Review by Wayne Swanson •
Many people see melancholy in the dying of the light, but French photographer Philippe Ciaparra sees utopia. At twilight he finds himself “in a chiaroscuro theater, immersed in the daydreams of my inner journey.”
Ciaparra is a Paris-based fashion and portrait photographer, but in his personal work he focuses on long-exposure black-and-white twilight landscapes. Paysages & Transfiguration (Landscapes & Transfiguration) is a collection of these images taken during travels across Europe, the United States, and Canada over a ten-year period. Through the images he explores his inner world and questions his thoughts in relation to the idea of landscape.
In contrast to his commercial work, there are no people in these images. These are landscapes and detail shots of national park vistas and wide-open spaces, urban building facades and rural communities, stands of trees (often barren), and other dusky scenes. Most of the images were taken during the final twilight moments when there is still enough light to capture shapes and forms, but detail is softened, creating a dreamy aesthetic. The effect is accentuated by the grainy look of Tri-X film he uses to print his long-exposure photographs.
The result transforms mundane landscape shots into “dreamed landscapes.” “I therefore invent an improbable season, with a subtle wind and constant freshness, where this twilight light would finally be eternal, I have a way of finding myself alone in front of myself and, in a certain way, of standing up to the illusions of reality.” Ciaparra traces his fascination with the darkened hours to the long moments he spent as a child looking at the night sky. The fascination deepened years later when he spent a winter in the perpetual twilight of Finland. That led him to conceive the journey that led to the book.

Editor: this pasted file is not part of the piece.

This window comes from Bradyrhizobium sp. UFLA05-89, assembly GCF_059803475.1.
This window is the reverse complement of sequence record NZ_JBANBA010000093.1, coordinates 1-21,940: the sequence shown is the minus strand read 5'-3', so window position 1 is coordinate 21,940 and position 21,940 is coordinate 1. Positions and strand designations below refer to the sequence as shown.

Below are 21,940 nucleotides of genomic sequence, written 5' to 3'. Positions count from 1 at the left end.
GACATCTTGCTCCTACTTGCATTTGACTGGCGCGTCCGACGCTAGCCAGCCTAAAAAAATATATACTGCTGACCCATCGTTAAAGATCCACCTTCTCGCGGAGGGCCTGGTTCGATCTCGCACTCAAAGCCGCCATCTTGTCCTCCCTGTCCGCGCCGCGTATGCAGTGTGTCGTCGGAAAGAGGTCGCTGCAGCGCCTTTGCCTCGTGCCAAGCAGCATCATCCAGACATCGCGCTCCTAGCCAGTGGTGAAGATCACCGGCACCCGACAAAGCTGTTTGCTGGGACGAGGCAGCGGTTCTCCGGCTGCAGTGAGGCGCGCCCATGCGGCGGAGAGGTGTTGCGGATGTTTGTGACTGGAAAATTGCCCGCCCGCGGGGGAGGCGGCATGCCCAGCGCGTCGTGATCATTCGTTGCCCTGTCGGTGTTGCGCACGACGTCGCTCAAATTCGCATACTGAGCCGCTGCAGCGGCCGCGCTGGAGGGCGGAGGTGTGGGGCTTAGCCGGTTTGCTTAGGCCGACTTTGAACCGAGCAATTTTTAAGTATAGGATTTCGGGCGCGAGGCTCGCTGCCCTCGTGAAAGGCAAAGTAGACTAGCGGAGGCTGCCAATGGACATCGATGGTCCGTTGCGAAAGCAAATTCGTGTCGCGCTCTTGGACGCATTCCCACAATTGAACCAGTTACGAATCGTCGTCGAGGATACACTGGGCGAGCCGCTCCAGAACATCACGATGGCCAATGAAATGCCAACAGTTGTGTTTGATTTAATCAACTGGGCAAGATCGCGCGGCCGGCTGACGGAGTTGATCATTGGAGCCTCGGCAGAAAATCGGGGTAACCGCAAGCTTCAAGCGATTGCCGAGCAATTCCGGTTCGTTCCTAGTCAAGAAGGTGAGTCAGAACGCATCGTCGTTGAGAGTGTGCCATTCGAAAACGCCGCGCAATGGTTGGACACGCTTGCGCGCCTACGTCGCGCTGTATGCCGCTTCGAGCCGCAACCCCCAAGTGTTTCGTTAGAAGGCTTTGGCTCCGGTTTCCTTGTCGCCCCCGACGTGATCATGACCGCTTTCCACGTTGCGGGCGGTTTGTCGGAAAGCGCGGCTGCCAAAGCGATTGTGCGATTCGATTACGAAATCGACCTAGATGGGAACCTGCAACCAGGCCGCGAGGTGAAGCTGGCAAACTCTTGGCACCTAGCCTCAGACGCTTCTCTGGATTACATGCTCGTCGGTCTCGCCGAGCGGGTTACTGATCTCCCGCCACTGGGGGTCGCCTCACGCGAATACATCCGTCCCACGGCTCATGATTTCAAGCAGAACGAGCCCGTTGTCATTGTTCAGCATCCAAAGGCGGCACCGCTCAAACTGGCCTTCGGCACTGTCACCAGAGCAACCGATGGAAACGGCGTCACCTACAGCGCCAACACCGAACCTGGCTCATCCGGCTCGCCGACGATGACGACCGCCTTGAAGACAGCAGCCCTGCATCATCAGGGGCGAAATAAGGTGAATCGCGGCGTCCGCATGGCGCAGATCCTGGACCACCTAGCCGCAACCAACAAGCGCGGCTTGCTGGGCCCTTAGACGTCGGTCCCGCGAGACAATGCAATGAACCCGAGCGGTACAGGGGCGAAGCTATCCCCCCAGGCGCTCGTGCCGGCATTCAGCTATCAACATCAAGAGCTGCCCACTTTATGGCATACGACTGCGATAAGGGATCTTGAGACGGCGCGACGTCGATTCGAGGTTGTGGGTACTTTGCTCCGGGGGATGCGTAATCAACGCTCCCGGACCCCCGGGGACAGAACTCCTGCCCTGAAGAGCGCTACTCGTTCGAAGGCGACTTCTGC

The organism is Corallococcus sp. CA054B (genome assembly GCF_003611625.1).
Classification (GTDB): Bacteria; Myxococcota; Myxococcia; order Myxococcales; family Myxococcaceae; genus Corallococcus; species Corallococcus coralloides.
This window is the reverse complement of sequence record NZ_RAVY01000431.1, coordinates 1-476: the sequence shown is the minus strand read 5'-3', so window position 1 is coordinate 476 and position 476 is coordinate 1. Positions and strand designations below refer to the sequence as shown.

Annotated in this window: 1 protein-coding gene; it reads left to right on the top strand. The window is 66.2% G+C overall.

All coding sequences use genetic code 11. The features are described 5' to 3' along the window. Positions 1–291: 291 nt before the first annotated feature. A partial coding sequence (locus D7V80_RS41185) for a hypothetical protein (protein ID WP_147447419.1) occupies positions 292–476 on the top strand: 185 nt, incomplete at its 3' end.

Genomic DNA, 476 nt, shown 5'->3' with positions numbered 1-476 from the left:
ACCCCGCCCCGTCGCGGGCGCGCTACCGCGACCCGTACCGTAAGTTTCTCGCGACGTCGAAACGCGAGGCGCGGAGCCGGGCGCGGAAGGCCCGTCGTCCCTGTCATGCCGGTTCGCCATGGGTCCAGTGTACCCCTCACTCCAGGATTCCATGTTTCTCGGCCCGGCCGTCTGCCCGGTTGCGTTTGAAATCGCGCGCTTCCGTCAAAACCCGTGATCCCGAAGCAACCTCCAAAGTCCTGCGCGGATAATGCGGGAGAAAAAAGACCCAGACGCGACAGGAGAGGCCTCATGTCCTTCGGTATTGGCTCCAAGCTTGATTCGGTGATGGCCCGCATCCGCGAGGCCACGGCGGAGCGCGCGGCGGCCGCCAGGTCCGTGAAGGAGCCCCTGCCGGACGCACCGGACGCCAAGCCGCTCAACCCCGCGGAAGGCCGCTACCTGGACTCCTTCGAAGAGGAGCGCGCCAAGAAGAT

The 50 trichrome photographs are well-reproduced on uncoated Munken Lynx paper, allowing viewers to appreciate that there is more depth to the prints than initially meets the eye. The simple, classic design of the book presents the images at a size of 6.5 x 9.5 inches, generally one image to a spread, with ample white space around them to set them off. Ciaparra’s ethereal if dense introduction (perhaps something is lost in the translation from French to English) encourages us to “see beyond our perception.” The softened details at twilight conceal, but also encourage us to look more closely at the images to find personal meanings.
Ciaparra certainly doesn’t rage against the dying of the light. He embraces it.
Wayne Swanson is a Contributing Editor and a San Diego-based fine art photographer and writer.
Paysages & Transfiguration, Philippe Ciaparra
Photographer: Philippe Ciaparra, born Marseille, France, resides Paris, France
Publisher: k éditeur, (Paris, France, copyright 2019)
Introduction: Philippe Ciaparra
Text: French, with English insert
Cloth-covered hardcover book with tipped-in photo, sewn binding, trichome lithography, 12 x 12 inches, 96 pages, 50 images, printed in France
Photobook design: Rina Sherman and Philippe Ciaparra
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